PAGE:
thunder road

There’s mostly nothing for me to personally relate to in Springsteen’s Thunder Road. There’s no engine under a dirty hood, no wind in the hair. There’s no Mary, there’s no dress, no “like a vision she dances across the porch … Roy Orbison singing for the lonely.” Not really, anyway; although that image seems so familiar like it would for anyone who’s ever been an 18-year-old. Or a 40-year-old.

I suppose “Roy Orbison singing for the lonely” sticks with us because loneliness sticks with us in one way or another, even at our happiest. We know what longing and lonely and loving feel like, even when we don’t have them. Or maybe especially when we don’t have them. And so we all feel the imperative and urgency:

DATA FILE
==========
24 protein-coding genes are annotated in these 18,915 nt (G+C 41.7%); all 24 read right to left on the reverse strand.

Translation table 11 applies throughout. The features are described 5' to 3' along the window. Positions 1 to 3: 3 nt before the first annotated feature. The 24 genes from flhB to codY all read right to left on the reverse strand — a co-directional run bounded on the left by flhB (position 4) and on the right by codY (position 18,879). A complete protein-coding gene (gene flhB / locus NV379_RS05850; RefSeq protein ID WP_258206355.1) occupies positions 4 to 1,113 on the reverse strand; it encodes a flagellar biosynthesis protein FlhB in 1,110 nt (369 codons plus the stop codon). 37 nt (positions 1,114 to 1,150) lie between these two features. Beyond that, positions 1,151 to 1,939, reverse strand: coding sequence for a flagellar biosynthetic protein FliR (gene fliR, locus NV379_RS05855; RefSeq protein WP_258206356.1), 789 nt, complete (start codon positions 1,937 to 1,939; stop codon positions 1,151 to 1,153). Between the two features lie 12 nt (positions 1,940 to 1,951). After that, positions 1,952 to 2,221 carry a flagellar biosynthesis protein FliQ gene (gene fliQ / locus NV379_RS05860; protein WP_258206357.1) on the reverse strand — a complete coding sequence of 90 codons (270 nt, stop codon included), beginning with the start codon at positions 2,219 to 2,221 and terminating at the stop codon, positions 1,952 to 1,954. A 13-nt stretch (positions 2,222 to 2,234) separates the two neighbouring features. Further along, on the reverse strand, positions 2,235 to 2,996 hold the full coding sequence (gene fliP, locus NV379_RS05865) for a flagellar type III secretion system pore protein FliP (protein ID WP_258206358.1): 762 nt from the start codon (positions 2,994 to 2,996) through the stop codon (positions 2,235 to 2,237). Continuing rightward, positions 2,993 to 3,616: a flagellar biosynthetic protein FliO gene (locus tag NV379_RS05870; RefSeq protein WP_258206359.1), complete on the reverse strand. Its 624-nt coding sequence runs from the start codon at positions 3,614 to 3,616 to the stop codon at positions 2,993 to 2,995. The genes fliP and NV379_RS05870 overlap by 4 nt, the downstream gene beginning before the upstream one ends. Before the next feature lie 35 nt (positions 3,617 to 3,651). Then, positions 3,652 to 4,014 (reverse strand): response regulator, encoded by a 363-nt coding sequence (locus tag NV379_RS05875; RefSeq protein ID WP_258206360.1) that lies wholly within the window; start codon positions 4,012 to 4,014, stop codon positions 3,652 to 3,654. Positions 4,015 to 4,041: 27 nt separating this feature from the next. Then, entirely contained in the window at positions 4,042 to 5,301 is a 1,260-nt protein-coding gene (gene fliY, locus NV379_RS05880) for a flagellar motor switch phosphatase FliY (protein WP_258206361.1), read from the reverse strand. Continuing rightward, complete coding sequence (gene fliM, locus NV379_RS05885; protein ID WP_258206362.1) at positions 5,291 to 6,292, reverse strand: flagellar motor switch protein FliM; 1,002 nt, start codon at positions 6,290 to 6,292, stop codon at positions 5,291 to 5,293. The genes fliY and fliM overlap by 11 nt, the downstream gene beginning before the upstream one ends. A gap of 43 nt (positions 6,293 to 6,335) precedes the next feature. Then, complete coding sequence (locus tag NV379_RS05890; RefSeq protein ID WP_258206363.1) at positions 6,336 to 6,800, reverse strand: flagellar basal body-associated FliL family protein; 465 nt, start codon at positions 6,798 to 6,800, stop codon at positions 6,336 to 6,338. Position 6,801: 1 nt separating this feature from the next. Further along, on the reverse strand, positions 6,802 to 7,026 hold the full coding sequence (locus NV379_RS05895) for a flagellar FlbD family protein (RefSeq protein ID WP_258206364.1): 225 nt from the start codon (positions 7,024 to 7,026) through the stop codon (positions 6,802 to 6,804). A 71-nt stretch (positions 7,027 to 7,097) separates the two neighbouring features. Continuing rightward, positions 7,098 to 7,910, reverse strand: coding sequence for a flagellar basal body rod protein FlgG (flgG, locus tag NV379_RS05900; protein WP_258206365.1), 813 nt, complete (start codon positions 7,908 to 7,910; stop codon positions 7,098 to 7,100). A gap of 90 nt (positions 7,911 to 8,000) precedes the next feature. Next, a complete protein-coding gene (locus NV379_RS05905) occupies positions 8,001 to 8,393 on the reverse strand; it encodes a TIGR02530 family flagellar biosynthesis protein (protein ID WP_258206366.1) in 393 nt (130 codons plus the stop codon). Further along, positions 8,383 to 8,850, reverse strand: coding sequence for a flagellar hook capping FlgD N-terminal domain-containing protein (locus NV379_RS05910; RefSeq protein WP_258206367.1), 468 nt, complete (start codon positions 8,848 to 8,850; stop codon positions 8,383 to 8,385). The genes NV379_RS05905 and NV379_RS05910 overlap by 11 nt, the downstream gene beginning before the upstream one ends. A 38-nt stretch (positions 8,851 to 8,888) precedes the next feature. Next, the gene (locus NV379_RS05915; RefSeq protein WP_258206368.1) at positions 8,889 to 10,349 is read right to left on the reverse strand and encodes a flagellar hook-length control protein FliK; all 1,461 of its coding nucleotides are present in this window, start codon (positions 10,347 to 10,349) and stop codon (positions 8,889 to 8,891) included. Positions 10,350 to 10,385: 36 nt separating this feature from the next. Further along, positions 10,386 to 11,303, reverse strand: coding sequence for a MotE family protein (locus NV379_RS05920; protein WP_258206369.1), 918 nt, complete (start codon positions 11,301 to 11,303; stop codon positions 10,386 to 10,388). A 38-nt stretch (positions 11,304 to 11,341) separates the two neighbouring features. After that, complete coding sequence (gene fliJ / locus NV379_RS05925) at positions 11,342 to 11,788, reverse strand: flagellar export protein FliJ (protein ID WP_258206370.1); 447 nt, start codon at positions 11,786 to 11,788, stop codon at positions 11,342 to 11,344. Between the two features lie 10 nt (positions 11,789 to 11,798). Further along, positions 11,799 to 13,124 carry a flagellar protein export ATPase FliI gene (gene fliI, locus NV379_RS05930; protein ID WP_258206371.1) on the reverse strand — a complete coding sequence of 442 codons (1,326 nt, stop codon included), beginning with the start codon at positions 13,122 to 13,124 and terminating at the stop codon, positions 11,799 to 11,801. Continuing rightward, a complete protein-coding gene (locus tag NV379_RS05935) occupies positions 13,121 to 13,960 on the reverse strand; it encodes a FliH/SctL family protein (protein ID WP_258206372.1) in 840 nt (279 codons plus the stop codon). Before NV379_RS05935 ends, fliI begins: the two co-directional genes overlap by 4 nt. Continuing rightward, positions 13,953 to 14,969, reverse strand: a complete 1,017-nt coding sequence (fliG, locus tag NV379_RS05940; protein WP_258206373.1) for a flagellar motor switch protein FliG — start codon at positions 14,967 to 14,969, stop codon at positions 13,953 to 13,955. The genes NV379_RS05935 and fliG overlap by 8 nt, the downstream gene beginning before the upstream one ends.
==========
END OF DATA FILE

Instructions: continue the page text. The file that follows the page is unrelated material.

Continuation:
We got one last chance to make it real
To trade in these wings on some wheels

I don’t know exactly what this means, but I know what it feels like. I suppose that this is what makes Springsteen, Thunder Road, or any other song we scream alone in the car or the living room (when no one else is there to witness) so great.

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